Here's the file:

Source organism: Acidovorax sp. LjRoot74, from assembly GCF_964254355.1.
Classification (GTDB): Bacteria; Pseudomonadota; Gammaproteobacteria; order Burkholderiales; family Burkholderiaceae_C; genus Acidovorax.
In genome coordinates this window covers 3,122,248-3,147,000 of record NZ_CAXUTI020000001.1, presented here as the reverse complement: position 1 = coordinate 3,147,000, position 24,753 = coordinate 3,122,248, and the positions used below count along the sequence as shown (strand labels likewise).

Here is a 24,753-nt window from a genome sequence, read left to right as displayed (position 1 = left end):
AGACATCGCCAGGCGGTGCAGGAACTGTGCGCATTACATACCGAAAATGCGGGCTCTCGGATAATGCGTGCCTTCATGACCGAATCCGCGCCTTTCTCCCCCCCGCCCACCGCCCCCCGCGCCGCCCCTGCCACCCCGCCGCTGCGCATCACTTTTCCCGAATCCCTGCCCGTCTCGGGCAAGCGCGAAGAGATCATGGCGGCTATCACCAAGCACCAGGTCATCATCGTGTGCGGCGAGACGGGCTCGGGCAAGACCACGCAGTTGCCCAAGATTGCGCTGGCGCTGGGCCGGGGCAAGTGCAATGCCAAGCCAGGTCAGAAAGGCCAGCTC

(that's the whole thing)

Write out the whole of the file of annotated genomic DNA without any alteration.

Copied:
Source organism: Acidovorax sp. LjRoot74, from assembly GCF_964254355.1.
Classification (GTDB): Bacteria; Pseudomonadota; Gammaproteobacteria; order Burkholderiales; family Burkholderiaceae_C; genus Acidovorax.
In genome coordinates this window covers 3,122,248-3,147,000 of record NZ_CAXUTI020000001.1, presented here as the reverse complement: position 1 = coordinate 3,147,000, position 24,753 = coordinate 3,122,248, and the positions used below count along the sequence as shown (strand labels likewise).

Here is a 24,753-nt window from a genome sequence, read left to right as displayed (position 1 = left end):
AGACATCGCCAGGCGGTGCAGGAACTGTGCGCATTACATACCGAAAATGCGGGCTCTCGGATAATGCGTGCCTTCATGACCGAATCCGCGCCTTTCTCCCCCCCGCCCACCGCCCCCCGCGCCGCCCCTGCCACCCCGCCGCTGCGCATCACTTTTCCCGAATCCCTGCCCGTCTCGGGCAAGCGCGAAGAGATCATGGCGGCTATCACCAAGCACCAGGTCATCATCGTGTGCGGCGAGACGGGCTCGGGCAAGACCACGCAGTTGCCCAAGATTGCGCTGGCGCTGGGCCGGGGCAAGTGCAATGCCAAGCCAGGTCAGAAAGGCCAGCTC